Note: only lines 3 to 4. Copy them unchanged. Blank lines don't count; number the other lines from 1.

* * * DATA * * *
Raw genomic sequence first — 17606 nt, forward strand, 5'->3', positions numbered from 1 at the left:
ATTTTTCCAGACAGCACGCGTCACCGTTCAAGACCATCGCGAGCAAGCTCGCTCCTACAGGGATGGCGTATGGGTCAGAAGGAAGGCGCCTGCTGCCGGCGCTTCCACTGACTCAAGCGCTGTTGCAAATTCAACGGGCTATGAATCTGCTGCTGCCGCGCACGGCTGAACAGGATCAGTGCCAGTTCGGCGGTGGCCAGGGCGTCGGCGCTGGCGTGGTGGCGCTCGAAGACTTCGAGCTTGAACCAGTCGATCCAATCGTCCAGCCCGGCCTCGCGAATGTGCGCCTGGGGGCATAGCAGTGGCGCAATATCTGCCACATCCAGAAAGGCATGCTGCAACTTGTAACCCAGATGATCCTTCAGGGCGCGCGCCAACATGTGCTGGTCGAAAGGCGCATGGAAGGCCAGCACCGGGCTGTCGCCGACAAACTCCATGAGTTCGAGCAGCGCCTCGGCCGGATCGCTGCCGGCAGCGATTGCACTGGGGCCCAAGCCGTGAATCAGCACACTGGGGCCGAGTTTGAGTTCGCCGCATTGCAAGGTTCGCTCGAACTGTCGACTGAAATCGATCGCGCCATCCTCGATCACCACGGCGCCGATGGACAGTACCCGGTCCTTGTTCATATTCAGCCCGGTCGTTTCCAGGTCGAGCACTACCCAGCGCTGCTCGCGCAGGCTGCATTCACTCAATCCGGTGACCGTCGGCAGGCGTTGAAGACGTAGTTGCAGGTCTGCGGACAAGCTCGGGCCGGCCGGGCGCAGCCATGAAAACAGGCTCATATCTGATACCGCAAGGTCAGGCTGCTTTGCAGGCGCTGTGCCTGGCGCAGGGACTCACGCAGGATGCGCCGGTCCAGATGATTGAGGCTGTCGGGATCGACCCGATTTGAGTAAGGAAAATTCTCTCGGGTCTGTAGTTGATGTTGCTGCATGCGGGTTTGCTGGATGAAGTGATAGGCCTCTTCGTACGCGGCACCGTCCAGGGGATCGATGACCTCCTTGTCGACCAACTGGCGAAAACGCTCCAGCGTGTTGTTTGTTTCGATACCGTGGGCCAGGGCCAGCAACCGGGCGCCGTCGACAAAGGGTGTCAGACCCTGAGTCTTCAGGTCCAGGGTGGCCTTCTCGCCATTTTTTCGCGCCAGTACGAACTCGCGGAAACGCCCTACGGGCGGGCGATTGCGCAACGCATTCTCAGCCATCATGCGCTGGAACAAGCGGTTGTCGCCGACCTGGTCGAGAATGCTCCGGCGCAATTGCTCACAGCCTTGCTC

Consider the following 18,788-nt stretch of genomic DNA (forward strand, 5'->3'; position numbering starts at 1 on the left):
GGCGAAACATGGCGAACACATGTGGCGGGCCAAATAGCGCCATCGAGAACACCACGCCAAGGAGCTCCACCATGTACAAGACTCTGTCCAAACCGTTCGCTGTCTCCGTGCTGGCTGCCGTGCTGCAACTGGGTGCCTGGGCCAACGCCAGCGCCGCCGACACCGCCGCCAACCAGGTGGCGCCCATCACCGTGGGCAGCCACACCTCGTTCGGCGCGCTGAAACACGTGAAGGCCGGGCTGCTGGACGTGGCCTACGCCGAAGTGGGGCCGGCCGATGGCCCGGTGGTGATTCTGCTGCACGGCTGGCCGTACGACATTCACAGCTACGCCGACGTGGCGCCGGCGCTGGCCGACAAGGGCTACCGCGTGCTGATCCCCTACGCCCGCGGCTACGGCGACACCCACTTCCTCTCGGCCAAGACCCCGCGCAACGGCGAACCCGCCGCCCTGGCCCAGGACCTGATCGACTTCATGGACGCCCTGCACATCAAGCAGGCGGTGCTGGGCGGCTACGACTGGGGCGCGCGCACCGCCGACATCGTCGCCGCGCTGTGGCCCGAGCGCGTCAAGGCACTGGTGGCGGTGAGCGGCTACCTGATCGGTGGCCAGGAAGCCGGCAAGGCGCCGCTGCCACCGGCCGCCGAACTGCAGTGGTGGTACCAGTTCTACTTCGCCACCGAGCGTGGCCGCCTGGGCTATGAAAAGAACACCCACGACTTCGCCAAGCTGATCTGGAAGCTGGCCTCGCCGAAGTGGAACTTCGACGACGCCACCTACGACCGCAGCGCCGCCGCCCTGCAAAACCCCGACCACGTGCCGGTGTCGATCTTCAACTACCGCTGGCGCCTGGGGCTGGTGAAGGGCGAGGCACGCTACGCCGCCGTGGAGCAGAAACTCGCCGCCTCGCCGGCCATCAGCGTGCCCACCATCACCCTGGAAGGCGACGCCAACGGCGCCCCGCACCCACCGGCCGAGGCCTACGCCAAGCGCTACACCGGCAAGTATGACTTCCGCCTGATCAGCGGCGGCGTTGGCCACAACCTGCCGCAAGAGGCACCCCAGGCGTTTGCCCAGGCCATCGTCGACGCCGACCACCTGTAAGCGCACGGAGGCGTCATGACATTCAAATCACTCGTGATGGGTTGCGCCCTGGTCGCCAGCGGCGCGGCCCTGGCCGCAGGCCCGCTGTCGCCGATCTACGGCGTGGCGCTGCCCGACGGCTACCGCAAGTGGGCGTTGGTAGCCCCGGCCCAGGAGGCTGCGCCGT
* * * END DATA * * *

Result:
Consider the following 18,788-nt stretch of genomic DNA (forward strand, 5'->3'; position numbering starts at 1 on the left):
GGCGAAACATGGCGAACACATGTGGCGGGCCAAATAGCGCCATCGAGAACACCACGCCAAGGAGCTCCACCATGTACAAGACTCTGTCCAAACCGTTCGCTGTCTCCGTGCTGGCTGCCGTGCTGCAACTGGGTGCCTGGGCCAACGCCAGCGCCGCCGACACCGCCGCCAACCAGGTGGCGCCCATCACCGTGGGCAGCCACACCTCGTTCGGCGCGCTGAAACACGTGAAGGCCGGGCTGCTGGACGTGGCCTACGCCGAAGTGGGGCCGGCCGATGGCCCGGTGGTGATTCTGCTGCACGGCTGGCCGTACGACATTCACAGCTACGCCGACGTGGCGCCGGCGCTGGCCGACAAGGGCTACCGCGTGCTGATCCCCTACGCCCGCGGCTACGGCGACACCCACTTCCTCTCGGCCAAGACCCCGCGCAACGGCGAACCCGCCGCCCTGGCCCAGGACCTGATCGACTTCATGGACGCCCTGCACATCAAGCAGGCGGTGCTGGGCGGCTACGACTGGGGCGCGCGCACCGCCGACATCGTCGCCGCGCTGTGGCCCGAGCGCGTCAAGGCACTGGTGGCGGTGAGCGGCTACCTGATCGGTGGCCAGGAAGCCGGCAAGGCGCCGCTGCCACCGGCCGCCGAACTGCAGTGGTGGTACCAGTTCTACTTCGCCACCGAGCGTGGCCGCCTGGGCTATGAAAAGAACACCCACGACTTCGCCAAGCTGATCTGGAAGCTGGCCTCGCCGAAGTGGAACTTCGACGACGCCACCTACGACCGCAGCGCCGCCGCCCTGCAAAACCCCGACCACGTGCCGGTGTCGATCTTCAACTACCGCTGGCGCCTGGGGCTGGTGAAGGGCGAGGCACGCTACGCCGCCGTGGAGCAGAAACTCGCCGCCTCGCCGGCCATCAGCGTGCCCACCATCACCCTGGAAGGCGACGCCAACGGCGCCCCGCACCCACCGGCCGAGGCCTACGCCAAGCGCTACACCGGCAAGTATGACTTCCGCCTGATCAGCGGCGGCGTTGGCCACAACCTGCCGCAAGAGGCACCCCAGGCGTTTGCCCAGGCCATCGTCGACGCCGACCACCTGTAAGCGCACGGAGGCGTCATGACATTCAAATCACTCGTGATGGGTTGCGCCCTGGTCGCCAGCGGCGCGGCCCTGGCCGCAGGCCCGCTGTCGCCGATCTACGGCGTGGCGCTGCCCGACGGCTACCGCAAGTGGGCGTTGGTAGCCCCGGCCCAGGAGGCTGCGCCGT